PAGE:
Battle of the Bulge

On Saturday, CIEE took a trip to Bastogne, in the southeast of Belgium (close to the Luxembourg border). Bastogne is considered the center of the Battle of The Bulge (La Bataille des Ardennes), which took place in December of 1945-January 1946. Quick little history for those (like me) who have forgotten everything they learned in high school history class: on the 16th December 1945, the Germans attacked the front line of the Allied forces (mainly American soldiers in that area) in “the Bulge,” an area where the line between Allied and Axis forces was drawn, near the Germany/Belgium border (the Western front). This resembled a bulge, hence the name. This was a surprise attack by the Germans, who took advantage of poor weather conditions (fog, etc) with their ultimate end-goal of taking Antwerp in the north of Belgium to prevent Allies from getting supplies via the port of Antwerp. The Germans were able to make the Allies retreat, though Allies kept strongholds in Bastogne and small neighboring villages. It’s all very confusing, but in the end, the Allies conquered and were able to advance little by little, pushing back the Germans. This was very much an American battle, with lots of American soldiers lost.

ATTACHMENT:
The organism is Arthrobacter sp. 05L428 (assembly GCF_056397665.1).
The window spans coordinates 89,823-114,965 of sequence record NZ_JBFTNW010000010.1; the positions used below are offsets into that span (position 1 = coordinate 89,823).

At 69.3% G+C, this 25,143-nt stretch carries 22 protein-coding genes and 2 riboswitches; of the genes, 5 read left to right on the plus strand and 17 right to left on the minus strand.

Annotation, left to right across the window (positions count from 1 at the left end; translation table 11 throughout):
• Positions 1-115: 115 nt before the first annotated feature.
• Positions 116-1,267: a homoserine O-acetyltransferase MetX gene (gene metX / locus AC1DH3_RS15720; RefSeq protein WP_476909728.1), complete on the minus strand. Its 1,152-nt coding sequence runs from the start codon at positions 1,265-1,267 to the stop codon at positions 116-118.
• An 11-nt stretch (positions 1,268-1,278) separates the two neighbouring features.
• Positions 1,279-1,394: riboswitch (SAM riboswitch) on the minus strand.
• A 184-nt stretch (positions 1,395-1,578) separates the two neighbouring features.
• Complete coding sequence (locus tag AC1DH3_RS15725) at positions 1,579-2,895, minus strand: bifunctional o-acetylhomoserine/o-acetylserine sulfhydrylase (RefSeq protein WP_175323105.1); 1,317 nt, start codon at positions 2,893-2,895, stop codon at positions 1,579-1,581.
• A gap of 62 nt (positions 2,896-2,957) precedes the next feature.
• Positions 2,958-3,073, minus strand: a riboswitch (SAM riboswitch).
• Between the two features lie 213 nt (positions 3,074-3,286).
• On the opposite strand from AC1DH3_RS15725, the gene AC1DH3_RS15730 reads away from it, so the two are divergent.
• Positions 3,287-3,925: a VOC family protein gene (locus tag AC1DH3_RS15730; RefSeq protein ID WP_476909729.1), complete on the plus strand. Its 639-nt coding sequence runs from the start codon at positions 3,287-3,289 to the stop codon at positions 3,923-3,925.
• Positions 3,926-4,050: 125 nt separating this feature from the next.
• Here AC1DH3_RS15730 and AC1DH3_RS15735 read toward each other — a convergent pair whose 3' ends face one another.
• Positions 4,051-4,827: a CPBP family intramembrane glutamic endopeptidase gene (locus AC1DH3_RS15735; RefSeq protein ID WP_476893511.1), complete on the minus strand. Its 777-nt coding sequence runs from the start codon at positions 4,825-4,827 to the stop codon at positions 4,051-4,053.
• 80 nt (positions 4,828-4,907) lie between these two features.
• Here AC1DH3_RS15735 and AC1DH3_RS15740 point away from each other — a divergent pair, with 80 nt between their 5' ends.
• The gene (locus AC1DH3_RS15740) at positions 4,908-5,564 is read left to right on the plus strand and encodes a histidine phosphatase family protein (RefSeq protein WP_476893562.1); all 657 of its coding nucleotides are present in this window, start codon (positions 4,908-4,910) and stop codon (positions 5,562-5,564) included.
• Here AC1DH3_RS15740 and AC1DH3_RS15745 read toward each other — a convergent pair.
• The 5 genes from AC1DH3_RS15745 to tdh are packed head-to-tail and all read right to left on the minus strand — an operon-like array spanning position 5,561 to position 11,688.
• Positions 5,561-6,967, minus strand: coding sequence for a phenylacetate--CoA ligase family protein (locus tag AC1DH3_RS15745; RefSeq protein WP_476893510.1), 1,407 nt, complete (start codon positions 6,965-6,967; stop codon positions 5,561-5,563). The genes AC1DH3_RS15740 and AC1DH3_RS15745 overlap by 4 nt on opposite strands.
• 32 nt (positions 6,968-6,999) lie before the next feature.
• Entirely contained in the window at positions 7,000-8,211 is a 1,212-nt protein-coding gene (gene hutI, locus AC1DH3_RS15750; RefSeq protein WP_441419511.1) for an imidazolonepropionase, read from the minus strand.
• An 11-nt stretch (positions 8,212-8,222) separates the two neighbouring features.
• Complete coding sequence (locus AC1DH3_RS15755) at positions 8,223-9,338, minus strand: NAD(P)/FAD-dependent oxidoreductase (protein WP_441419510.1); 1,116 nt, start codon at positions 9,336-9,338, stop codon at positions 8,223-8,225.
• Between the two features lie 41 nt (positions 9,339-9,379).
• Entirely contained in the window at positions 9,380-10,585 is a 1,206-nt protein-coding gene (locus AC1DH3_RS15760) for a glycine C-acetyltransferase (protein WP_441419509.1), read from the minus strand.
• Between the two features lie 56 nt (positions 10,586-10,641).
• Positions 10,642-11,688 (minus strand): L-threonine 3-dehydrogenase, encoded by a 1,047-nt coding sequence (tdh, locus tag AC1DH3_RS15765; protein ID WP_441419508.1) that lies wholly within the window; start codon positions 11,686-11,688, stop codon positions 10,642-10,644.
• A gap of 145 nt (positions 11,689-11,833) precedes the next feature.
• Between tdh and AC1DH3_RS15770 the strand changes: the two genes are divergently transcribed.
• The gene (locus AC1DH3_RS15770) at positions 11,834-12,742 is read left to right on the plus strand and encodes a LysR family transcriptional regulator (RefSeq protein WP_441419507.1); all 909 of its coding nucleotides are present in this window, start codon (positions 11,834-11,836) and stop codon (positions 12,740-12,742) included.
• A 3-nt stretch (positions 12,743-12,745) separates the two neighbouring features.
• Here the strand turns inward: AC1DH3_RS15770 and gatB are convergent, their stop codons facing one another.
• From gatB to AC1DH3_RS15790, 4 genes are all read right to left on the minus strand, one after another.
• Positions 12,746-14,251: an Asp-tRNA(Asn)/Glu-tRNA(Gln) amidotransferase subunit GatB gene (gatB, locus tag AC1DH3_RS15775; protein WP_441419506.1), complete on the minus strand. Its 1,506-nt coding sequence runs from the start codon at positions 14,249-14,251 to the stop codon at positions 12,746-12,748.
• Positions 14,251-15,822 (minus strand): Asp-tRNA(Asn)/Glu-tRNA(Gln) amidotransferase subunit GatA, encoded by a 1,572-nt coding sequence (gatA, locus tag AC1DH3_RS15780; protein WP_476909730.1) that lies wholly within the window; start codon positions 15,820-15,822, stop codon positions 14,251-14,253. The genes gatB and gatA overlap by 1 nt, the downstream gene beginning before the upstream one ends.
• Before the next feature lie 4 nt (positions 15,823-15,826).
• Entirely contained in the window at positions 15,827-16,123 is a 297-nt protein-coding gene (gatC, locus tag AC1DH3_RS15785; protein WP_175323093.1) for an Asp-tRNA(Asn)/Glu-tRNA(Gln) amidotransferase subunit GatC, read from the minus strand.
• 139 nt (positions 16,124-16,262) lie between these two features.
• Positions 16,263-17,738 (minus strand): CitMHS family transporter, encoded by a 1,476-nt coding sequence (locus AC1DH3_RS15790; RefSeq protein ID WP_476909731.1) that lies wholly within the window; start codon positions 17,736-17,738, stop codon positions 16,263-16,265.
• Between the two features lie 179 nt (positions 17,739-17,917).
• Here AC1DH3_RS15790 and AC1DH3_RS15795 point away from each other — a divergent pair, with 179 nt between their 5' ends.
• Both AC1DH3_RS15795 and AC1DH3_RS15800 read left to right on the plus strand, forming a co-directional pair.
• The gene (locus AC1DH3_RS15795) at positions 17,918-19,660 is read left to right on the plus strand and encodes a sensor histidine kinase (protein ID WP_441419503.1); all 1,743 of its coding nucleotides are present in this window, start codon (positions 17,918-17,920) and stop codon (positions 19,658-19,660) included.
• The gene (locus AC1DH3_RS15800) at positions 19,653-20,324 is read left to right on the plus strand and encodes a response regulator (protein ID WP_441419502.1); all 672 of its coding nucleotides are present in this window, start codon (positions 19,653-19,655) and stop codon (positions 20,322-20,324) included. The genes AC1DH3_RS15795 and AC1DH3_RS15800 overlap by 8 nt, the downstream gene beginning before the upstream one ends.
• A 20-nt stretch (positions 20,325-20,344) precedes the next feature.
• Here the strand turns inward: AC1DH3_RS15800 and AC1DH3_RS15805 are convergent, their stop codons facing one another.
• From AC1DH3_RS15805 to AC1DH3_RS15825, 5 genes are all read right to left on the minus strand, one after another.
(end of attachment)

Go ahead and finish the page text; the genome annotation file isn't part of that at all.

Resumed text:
We began our day by picking up our guide, Henri, who was actually a witness to the battle. He was 9 and lived in Bastogne, and his Father died in his front yard when he was hit by a German shell (the battle was marked by very heavy artillery fire). Henri was amazing and his stories were incredible. We went to the American cemetery in Luxembourg to see the graves of many who died in the Battle, including those portrayed in Band of Brothers and the famous General Patton, who led the resistance efforts. We then visited American barracks in Bastogne which have remained intact since the war. We also went into the forest to see real foxholes from the battle and the field in which an important attack to recapture the small village of Foy took place. It was crazy, as we had watched the episode of Band of Brothers about the battle on the bus that morning, and then saw the ‘real deal.’ We ended our tour by seeing the cemetery of German soldiers. It may seem controversial, but Henri pointed out that there’s a distinction between Nazis (and the SS) and German soldiers who were just doing what they were forced to. You won’t find any SS soldiers buried there.


It was very surreal to be in this small, very Walloonian town and see Americans glorified so prominently. However, in the eyes of those from the area, Americans are the ones who brought them freedom. Let’s hope that vision stays this year…

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